What Christians can contribute to Mental Health

Fraser Watts Christian Mental Health Contribution

Mental Health has been much in the news recently, partly as a result of the initiative of the young Royals. This raises the question of what contribution Churches and other religious organisations can make to mental health.

Theos, the admirable think tank on Church and Society, recently published a report on Christianity and Mental Health, written by Ben Ryan.

I recently contributed a blog myself on the Theos site, on spiritual aspects of depression. While I would never wish depression on anyone, I suggest that a spiritual perspective is better able to see that, despite the misery, depression can have some value. It can give people more honesty, depth and resilience. This is what Christianity is typically about. It never welcomes adversity, but it is committed to bringing good out of it, and has resources to help to do that.

In his report, Ben Ryan notes that churches are working increasingly in the mental health area, and are developing a growing number of mental health projects. But the interesting thing is that, generally, they are just providing the help that any charity might provide. They are not trying to do anything distinctive. There is Christian motivation, but little distinctive Christian contribution.

I would like to see a both/and approach to this. It is good that what churches are doing is not narrowly Christian, in the sense of excluding anything that is not distinctively religious. Good listening and sensible advice are always the bedrock of any mental health work.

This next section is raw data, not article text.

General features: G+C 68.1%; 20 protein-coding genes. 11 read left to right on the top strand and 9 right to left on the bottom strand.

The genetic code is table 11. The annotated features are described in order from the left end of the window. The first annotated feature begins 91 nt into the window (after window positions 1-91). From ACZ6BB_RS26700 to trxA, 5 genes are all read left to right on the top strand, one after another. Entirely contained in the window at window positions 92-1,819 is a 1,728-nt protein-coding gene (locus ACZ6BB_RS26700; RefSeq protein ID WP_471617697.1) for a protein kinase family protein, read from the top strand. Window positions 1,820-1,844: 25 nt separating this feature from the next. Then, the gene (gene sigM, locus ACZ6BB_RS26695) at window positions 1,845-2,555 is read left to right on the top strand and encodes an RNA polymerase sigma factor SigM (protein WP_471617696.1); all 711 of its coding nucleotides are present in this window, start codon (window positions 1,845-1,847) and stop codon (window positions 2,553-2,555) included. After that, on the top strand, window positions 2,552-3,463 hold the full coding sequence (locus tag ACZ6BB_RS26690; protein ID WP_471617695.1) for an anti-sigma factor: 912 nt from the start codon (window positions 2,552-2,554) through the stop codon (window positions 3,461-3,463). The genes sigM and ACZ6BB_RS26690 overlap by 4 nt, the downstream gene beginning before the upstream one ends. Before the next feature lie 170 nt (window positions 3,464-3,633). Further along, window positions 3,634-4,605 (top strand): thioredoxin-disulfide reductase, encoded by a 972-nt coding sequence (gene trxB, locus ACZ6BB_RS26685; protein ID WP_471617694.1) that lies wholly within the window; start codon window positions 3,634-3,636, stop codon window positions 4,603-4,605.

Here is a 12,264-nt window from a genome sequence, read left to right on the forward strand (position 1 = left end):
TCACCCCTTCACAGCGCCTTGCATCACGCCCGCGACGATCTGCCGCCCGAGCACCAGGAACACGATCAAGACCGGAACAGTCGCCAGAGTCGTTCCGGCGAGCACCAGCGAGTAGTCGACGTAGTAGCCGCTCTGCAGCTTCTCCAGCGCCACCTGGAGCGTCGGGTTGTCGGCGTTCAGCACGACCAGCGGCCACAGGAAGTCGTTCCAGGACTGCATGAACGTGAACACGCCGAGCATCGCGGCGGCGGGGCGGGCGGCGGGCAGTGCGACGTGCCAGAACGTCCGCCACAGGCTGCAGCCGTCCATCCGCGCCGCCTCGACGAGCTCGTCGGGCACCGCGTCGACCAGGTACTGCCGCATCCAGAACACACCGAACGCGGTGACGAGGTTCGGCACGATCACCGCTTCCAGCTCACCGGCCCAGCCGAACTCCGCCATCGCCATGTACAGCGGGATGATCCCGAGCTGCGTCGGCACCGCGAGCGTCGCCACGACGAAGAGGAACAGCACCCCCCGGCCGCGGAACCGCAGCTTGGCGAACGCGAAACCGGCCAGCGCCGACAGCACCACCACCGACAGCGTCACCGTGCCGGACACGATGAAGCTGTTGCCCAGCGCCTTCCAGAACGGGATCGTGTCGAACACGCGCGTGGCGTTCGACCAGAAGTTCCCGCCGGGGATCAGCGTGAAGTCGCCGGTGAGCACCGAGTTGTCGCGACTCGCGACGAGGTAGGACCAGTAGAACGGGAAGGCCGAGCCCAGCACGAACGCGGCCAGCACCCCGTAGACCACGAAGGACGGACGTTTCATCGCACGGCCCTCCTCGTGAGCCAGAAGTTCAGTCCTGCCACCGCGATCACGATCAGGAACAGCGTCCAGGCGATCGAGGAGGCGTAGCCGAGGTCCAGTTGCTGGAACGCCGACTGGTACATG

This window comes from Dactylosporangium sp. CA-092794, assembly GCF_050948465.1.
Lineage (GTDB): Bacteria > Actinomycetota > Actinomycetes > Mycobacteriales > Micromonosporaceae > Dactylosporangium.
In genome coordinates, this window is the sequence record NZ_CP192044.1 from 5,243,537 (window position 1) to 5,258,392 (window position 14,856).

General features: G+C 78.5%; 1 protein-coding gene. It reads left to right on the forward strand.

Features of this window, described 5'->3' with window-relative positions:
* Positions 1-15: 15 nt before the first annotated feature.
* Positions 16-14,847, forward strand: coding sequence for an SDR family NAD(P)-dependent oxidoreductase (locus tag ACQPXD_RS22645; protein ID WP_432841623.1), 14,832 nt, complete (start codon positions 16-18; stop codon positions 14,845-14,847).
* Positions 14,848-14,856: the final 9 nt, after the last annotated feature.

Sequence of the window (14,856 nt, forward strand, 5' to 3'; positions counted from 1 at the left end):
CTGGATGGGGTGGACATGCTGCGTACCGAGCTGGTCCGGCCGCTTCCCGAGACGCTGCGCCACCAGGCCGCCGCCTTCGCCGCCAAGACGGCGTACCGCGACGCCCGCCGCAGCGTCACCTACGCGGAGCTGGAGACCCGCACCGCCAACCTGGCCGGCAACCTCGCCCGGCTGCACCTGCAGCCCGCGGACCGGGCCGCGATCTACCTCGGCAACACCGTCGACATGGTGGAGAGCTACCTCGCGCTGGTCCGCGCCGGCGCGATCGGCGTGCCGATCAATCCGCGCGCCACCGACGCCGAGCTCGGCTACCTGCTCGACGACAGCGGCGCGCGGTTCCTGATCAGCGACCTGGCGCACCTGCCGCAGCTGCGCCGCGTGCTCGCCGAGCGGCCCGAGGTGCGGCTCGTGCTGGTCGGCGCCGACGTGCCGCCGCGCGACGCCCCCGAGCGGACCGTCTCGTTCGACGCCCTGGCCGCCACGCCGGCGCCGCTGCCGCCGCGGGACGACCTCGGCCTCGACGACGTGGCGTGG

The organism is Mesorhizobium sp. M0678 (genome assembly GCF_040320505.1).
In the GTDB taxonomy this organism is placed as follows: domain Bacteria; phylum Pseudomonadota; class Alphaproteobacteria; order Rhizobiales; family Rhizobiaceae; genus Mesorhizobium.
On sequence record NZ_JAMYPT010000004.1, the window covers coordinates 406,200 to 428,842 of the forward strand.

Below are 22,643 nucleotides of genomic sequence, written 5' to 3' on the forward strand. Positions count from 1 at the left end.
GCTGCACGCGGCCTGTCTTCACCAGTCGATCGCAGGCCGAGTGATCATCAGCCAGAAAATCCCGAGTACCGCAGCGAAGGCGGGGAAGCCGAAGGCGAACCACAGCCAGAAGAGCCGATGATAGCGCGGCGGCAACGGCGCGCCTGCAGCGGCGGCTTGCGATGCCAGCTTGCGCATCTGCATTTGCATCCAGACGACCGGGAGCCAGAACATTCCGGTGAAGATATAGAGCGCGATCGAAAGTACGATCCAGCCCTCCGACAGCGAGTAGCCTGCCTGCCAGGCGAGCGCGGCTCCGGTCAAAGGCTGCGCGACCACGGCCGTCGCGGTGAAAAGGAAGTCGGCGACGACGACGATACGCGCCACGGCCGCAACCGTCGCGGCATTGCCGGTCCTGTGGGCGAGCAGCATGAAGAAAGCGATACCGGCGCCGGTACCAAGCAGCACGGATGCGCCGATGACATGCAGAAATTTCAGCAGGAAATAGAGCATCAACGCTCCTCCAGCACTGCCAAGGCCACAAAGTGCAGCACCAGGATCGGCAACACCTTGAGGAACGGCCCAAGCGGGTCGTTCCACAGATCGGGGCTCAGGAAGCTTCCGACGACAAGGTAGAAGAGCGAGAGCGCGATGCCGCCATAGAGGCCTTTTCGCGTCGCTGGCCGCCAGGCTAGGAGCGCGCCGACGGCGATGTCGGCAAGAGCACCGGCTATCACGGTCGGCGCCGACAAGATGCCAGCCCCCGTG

But the churches have something distinctive to give as well. It should be offered, rather than imposed, so that people don’t feel coerced into religion. But I think it is a mistake for the churches to under-value their distinctive contribution.

Prayer, meditation and other spiritual practices are a powerful tool of transformation, and can be a big help in the mental health area. Forgiveness is another powerful too for the transformation of relationships. There are also distinctive values and attitudes. Christianity fosters a spirit of acceptance that can bear adversity without railing against it. It also fosters a resilient kind of hope that is not defeated by adversity.

If Christians had more confidence in their distinctive contribution, they could give more effective help to people with mental health problems.

– Fraser Watts